159. Memorandum of Telephone Conversation Between President Eisenhower and Secretary of State Herter July 12, 1960, 11:50 a.m.

MEMORANDUM OF TELEPHONE CONVERSATION WITH THE PRESIDENT IN NEWPORT

The President telephoned with regard to giving the mileage figure in our reply to the Soviet note. The President said he didn't know how we can avoid this. The President said what it must be is that Defense and CIA must think they have tracking radar station the Soviets know nothing about.

The Secretary said most of it is carried on by another Government. The Secretary said it seemed to him if we make the flat assertion that the plane was not over their territorial land we will be asked the same question as if we say it never got within 30 miles, and the Secretary said it weakened our note considerably not to specify.

The President said that is the way he feels, but said the only thing is if the station is there--but the President said we wouldn't have to say anything else.

The Secretary said it seemed to him we can always say it came from direct communication with the plane and the Soviets can't prove or disprove it one way or the other.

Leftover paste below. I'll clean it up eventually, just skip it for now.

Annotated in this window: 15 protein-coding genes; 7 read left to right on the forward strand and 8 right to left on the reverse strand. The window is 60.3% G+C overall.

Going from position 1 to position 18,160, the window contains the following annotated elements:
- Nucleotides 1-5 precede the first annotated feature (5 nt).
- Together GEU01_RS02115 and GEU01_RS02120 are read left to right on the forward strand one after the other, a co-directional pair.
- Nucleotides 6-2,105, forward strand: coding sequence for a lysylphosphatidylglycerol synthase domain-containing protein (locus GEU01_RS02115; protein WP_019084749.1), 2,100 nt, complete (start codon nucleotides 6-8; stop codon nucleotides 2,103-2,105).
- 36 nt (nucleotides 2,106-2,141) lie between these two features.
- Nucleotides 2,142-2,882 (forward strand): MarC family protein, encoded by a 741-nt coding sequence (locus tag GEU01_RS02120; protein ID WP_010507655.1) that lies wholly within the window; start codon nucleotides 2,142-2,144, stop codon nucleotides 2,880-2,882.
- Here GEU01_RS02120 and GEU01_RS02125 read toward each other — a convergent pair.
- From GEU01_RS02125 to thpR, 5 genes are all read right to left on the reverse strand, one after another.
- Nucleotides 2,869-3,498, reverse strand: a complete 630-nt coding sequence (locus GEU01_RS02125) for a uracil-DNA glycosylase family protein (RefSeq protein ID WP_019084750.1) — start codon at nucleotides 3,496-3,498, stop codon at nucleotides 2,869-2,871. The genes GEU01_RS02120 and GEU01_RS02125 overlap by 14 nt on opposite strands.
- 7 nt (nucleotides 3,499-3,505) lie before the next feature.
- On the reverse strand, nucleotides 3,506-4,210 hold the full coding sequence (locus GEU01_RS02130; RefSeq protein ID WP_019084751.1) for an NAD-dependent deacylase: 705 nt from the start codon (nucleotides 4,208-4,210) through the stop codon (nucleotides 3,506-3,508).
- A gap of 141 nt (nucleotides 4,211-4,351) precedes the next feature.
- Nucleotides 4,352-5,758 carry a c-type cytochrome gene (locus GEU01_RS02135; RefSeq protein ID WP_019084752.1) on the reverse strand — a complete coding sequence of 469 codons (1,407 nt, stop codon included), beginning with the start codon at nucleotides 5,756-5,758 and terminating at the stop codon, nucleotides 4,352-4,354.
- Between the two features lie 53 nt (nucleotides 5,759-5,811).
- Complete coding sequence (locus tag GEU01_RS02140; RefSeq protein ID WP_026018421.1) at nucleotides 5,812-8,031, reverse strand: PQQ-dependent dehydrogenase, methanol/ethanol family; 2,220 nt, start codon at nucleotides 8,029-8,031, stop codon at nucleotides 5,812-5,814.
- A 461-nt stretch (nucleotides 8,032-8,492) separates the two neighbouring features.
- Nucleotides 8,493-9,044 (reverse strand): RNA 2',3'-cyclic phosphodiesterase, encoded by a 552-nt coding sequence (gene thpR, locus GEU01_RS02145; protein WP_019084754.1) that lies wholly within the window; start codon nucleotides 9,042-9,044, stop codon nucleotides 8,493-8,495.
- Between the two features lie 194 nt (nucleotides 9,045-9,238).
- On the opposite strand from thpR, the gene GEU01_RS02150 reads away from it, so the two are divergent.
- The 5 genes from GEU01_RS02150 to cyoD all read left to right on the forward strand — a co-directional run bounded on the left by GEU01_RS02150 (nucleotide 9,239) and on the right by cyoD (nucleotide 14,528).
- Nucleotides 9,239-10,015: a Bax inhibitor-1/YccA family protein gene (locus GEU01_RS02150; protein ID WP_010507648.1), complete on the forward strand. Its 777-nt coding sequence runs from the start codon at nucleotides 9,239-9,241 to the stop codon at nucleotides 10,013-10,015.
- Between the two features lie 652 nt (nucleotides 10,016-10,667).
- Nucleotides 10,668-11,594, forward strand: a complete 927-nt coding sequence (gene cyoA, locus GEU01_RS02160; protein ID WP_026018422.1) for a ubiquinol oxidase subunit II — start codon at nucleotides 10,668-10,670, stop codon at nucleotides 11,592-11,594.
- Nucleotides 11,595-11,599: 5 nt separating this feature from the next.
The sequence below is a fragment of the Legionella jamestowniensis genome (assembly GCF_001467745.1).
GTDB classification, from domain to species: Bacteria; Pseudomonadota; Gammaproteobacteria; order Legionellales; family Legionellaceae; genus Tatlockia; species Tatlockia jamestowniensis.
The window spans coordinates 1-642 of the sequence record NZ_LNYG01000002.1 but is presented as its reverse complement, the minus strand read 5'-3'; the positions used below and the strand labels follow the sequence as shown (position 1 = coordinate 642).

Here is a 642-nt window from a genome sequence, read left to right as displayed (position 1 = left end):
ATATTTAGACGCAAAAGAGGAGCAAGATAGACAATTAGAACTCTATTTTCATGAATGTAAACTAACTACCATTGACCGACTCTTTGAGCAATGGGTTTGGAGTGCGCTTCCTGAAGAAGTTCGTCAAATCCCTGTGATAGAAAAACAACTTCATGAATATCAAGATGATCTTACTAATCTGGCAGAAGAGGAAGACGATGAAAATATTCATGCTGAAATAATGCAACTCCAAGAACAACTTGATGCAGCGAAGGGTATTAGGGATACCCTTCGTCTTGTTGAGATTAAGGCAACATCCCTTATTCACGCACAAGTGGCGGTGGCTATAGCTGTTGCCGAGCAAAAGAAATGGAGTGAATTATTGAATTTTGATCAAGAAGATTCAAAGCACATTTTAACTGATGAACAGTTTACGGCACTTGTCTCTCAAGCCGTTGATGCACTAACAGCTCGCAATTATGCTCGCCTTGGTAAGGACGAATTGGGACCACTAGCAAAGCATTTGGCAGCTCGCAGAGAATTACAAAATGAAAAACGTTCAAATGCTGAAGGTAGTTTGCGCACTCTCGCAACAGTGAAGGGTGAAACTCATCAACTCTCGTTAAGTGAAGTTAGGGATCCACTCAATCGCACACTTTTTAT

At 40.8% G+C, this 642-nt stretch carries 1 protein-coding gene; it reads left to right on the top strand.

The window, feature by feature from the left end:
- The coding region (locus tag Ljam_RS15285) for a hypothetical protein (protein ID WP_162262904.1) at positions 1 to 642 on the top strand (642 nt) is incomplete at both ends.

The President asked if we didn't have direct communication.

The Secretary said no; the plane was under orders to communicate if they were in danger but did not do so.

The President said it must have been hit by a sidewinder type of thing. The President said he personally did not see the percentage in saying the plane did not go over Soviet territorial waters and not being able to say it never went within roughly 30 miles.

The Secretary said it weakens our case if we don't do this.

The President asked what their argument against this was.

The Secretary said they just say it might compromise us, but if we make a flat assertion it didn't go over territory, he couldn't see the difference.

The President said if we say that and they say they had a tracking station and sent fighters to check up, will we have to say how we know they didn't go closer than 30 miles if you have somebody like the World Court involved would you have to say how you knew this.

The Secretary said only up to a certain point.

The President said here is what he thinks--there is a weakness in the argument of the Air Force and Intelligence. The President said they say we never got out of international waters and never went over Soviet territory and how can you say that if you don't know where the plane was. The President said it seemed to him their argument is silly.

The Secretary said that is just what we have been arguing with them.

The President asked the Secretary to pass along his view to Defense and CIA.

[Here follows discussion of unrelated subjects.]


NOTES

//Source: Eisenhower Library, Herter Papers, Telephone Conversations. No classification marking. No drafting information appears on the source text.


SOURCE
U.S. Department of State - Office of the Historian
Vol. X, Part 1, FRUS, 1958-60: E. Europe Region; Soviet Union; Cyprus